The phone is Samsung's first that is compatible with 3G (third generation) WCDMA (Wideband Code Division Multiple Access) in addition to GSM (Global System for Mobile Communications). It also works with HSDPA and EDGE data transmission systems on 3G networks and can receive data at up to 7.2Mbps (bits per second).
The phone features a 2.8-inch 440x240 screen to control calling, Internet access, and music functions. Media playback support includes multiple AAC audio formats, Real, and variants of MPEG-4 including H.264.
It also includes VibeTonz, a vibration system introduced in the recent W559 that simulates tactile feedback to touchscreen presses. And unlike Apple's iPhone, where typing on a small screen with your thumbs can leave you sore, F700 includes a slide-out keyboard to accommodate typing.
And that is not all! The phone has a 5-megapixel camera with auto-focus that is far superior than iPhone's meager 2-megapixel offering. But of course, it has a microSD slot that will help expand the memory you would require for storing the humongous 5 MP photos, and music.

Apple iPhone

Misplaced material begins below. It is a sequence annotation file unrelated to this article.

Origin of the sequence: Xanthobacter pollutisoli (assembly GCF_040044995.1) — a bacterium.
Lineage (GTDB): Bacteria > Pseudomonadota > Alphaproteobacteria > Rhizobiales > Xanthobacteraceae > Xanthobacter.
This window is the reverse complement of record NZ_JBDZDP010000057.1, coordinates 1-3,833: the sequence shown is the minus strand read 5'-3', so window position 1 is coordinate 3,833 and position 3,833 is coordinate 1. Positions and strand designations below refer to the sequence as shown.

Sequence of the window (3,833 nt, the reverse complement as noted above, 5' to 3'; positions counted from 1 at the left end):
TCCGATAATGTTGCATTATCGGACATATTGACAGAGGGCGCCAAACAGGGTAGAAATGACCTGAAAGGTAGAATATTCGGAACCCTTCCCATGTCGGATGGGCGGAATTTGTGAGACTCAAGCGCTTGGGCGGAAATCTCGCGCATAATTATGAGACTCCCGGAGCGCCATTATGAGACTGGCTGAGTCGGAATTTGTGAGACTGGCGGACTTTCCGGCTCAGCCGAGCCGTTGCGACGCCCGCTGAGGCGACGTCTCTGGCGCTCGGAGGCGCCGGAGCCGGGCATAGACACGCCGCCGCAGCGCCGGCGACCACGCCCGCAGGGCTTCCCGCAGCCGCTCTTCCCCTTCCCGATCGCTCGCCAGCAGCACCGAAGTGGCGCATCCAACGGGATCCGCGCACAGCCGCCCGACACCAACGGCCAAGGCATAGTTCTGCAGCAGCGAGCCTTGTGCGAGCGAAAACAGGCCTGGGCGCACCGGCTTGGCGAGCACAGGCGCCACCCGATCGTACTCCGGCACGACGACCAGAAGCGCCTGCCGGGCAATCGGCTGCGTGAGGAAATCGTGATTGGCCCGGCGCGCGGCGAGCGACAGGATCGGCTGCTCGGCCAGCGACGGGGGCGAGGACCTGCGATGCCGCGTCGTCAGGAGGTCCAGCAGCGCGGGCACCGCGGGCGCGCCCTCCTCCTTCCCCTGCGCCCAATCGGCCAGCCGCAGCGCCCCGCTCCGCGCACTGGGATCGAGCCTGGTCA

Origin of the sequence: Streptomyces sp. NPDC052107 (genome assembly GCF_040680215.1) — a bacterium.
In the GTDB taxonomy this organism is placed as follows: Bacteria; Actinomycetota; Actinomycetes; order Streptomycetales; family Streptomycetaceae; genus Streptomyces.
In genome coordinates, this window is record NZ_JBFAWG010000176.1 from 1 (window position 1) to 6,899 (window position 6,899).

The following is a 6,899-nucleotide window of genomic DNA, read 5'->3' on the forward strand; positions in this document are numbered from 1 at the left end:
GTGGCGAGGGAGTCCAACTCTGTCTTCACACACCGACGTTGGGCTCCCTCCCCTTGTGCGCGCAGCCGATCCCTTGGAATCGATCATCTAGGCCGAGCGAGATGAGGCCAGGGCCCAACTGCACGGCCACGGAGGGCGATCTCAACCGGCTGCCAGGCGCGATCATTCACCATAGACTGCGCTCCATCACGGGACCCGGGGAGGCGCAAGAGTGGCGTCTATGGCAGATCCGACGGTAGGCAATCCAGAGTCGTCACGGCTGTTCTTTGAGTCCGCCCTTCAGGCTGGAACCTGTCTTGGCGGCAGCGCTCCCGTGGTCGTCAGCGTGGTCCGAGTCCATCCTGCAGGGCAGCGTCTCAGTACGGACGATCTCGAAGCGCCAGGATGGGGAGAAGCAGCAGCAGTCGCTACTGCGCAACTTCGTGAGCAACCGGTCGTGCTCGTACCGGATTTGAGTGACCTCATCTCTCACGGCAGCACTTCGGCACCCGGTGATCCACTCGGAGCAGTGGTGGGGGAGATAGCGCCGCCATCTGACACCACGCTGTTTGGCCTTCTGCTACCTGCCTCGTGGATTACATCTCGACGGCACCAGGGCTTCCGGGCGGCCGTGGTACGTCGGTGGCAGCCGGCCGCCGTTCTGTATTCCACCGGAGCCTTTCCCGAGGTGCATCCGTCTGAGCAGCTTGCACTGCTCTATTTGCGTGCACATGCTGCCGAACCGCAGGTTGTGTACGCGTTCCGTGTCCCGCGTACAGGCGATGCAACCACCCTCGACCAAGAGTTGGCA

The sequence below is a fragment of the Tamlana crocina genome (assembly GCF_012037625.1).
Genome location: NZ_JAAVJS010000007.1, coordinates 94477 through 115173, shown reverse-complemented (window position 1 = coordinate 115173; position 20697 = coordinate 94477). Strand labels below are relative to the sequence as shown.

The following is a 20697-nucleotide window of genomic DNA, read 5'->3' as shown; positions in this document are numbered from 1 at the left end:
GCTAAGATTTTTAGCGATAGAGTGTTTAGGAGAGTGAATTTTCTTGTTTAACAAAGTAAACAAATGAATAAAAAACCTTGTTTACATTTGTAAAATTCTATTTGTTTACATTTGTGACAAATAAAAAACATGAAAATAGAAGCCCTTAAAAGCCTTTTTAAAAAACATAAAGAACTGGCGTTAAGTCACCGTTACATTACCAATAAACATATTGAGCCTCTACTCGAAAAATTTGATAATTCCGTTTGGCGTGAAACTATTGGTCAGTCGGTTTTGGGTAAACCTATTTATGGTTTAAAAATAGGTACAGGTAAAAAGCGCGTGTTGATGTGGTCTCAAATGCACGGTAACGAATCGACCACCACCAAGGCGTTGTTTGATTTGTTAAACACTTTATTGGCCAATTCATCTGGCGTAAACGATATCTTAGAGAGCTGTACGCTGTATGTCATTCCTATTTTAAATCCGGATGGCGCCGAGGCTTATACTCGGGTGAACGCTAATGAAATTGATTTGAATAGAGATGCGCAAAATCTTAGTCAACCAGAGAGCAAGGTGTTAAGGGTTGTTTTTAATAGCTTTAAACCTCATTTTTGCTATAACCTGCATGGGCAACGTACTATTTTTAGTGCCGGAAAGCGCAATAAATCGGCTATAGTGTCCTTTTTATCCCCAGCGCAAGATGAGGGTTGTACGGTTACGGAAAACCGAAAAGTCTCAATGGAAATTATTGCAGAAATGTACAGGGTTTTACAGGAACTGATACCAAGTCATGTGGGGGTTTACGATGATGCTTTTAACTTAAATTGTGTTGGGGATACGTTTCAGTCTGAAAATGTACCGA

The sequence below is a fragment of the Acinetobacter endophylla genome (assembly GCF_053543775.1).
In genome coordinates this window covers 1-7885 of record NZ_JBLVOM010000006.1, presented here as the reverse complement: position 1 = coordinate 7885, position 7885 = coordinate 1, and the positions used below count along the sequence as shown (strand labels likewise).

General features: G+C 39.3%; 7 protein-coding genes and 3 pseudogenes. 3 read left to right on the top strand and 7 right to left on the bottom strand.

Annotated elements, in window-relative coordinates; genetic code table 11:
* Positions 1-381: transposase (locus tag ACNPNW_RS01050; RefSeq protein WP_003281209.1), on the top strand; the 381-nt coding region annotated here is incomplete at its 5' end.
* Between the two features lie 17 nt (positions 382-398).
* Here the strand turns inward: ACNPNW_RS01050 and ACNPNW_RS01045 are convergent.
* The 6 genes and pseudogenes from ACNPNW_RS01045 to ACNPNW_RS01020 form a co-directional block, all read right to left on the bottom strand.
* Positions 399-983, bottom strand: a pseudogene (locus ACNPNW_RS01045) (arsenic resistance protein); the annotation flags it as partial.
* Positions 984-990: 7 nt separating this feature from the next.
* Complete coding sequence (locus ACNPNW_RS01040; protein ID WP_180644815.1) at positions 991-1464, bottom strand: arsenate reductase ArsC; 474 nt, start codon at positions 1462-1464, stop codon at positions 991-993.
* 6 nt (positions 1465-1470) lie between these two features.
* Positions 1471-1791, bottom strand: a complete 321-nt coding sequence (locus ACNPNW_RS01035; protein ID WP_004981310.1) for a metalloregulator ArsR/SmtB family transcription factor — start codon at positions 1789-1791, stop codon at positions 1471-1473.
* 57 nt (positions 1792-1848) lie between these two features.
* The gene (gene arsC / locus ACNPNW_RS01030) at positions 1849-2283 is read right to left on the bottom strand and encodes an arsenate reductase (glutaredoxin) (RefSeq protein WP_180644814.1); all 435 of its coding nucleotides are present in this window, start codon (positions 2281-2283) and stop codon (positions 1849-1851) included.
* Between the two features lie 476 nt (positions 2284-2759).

The iPhone, which has no conventional buttons, instead uses a large touch-screen. The firm has patented keyboard technology on the 11.6 mm thick phone calling it "multi-touch". The 3.5 inch touch-screen-controlled device plays music, surfs the Internet and delivers voice mail and email differently.
The iPhone comes with a built-in, 2 MP digital camera as well as a slot for headphones and a SIM card. It runs Apple's OS X operating system, and has the Safari browser for Web access. The handset dispenses with buttons altogether, in favour of a powerful screen that responds to touch. It has a proximity sensor that automatically deactivates the screen and turns off the touch sensor when the device is raised to a user's face.